Preparing for the Unexpected
One of the financial risks we face, but are often unaware of until we have a sudden need, is liquidity risk. By that we mean: the ability to get your hands on cash immediately.
Years ago a client of ours was struck by a brain tumor while traveling in Europe. The hospital would not perform the emergency, lifesaving surgery until they received $50,000, but the client did not have that much cash. Fortunately, they had previously signed a margin agreement. We were able to lend them $50,000 against their portfolio and wired the funds to the hospital within minutes of their call.
That incident has served as a constant reminder of why it is important to prepare for a liquidity need in advance.
With a brokerage account, there are two programs that can provide you immediate liquidity without having to sell anything. The first is a margin account, which allows you to borrow against the stocks or bonds in your account. The second is a securities based loan, known as a Loan Management Account at Merrill Lynch Wealth Management. This type of account also allows you to borrow against your portfolio but at either a variable or fixed rate of interest and for a flexible or fixed term. They usually cost nothing to establish, have no annual fees, and offer a better interest rate than a margin account.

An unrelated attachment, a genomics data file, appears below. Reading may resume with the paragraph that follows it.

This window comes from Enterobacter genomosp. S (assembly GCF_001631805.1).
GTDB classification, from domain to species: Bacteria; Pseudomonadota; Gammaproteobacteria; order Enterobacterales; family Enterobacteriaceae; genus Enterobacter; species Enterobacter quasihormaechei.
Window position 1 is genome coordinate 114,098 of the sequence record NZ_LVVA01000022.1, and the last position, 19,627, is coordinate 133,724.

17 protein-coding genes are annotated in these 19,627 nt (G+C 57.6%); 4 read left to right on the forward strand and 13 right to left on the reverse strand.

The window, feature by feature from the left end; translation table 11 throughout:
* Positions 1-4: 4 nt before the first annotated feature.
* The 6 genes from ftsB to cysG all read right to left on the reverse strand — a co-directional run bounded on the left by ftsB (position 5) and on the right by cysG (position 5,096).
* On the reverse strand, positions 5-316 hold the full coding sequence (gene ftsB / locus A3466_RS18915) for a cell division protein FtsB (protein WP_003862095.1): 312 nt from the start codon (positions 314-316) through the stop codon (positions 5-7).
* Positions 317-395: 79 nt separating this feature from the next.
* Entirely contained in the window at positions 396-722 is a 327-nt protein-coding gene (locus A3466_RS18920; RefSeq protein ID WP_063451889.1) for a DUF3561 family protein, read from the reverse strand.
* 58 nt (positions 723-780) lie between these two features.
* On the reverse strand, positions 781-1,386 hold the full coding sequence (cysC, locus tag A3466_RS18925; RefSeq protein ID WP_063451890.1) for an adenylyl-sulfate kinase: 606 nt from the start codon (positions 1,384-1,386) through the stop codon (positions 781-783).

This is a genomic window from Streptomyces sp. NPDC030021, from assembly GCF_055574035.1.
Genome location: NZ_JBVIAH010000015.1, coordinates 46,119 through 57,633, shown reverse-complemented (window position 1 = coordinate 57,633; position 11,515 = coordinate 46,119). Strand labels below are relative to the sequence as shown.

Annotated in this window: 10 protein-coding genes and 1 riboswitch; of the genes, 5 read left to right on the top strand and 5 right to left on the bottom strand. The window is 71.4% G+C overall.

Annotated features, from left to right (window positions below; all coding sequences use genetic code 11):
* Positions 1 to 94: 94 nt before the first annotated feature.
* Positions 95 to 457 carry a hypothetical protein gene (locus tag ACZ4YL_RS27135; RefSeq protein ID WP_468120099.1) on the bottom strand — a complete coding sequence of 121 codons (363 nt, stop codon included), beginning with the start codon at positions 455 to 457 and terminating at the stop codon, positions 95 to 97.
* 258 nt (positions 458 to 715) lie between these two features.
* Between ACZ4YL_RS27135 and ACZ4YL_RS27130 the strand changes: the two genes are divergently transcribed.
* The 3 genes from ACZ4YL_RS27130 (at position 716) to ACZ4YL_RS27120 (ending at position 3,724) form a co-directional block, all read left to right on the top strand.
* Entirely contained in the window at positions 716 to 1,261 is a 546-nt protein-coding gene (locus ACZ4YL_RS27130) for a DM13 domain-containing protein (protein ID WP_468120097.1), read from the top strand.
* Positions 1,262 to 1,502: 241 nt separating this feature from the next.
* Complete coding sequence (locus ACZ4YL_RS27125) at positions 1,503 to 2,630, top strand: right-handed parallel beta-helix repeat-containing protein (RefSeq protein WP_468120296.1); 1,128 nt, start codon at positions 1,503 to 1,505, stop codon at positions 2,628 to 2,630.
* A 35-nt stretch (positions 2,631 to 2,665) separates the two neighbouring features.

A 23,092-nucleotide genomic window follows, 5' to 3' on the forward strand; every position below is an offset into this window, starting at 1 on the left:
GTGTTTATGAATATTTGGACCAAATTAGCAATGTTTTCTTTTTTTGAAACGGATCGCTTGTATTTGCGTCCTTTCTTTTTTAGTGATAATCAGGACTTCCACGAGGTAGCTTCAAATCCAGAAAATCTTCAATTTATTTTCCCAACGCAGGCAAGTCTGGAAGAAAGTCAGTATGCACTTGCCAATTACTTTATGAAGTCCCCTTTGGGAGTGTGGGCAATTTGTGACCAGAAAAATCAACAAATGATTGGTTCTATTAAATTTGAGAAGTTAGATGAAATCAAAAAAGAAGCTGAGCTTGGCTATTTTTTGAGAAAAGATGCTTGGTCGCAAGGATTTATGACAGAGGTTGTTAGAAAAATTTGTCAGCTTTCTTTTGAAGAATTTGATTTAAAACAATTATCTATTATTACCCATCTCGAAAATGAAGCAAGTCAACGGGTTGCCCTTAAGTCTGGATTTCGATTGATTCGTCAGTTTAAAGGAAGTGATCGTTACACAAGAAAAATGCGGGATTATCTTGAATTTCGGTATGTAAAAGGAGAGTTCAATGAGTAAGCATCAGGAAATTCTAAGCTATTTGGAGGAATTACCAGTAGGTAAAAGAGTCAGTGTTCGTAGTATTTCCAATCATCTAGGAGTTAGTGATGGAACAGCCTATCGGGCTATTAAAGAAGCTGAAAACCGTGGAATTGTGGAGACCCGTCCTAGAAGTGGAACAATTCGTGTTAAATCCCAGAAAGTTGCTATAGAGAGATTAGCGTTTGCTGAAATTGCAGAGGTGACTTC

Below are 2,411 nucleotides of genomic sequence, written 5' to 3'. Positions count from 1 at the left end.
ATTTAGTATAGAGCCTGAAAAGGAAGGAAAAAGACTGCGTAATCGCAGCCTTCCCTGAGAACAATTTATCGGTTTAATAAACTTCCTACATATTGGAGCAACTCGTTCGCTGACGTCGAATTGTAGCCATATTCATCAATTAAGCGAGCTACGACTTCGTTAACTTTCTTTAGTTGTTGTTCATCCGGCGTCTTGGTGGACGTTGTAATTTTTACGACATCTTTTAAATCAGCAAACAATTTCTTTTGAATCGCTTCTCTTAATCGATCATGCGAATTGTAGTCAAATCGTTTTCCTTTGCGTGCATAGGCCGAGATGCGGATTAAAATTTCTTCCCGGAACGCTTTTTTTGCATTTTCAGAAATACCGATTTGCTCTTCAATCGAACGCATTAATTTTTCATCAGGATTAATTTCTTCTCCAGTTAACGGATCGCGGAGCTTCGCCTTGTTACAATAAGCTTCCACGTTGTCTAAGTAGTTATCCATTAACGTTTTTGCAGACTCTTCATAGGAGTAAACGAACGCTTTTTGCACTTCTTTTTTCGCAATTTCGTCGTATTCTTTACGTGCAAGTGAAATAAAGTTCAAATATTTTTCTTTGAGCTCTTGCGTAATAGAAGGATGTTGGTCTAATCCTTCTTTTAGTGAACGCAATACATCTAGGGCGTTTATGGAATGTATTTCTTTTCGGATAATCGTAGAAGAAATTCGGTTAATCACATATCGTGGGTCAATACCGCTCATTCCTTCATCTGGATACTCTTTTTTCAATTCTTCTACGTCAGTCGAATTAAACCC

Establishing a Loan Management Account is an excellent, inexpensive contingency plan allowing you immediate access to cash for sudden emergencies or opportunities without disturbing your portfolio. As with any debt, use it prudently. Some limitations and restrictions apply, and positions could be liquidated if your account equity falls too much. Discuss these with your advisor. The important thing is to establish one before you have a need. It might just save your life.
David Menashe is a Senior Vice President and Wealth Management Advisor, and Bruce Morley is a First Vice President and Wealth Management Advisor, for Merrill Lynch, Pierce, Fenner & Smith Incorporated, a registered broker-dealer, Member SIPC, and a wholly owned subsidiary of Bank of America Corporation. Investment products are not FDIC insured, are not bank guaranteed, and may lose value. (858.381.8113)
Photo by Andy Templeton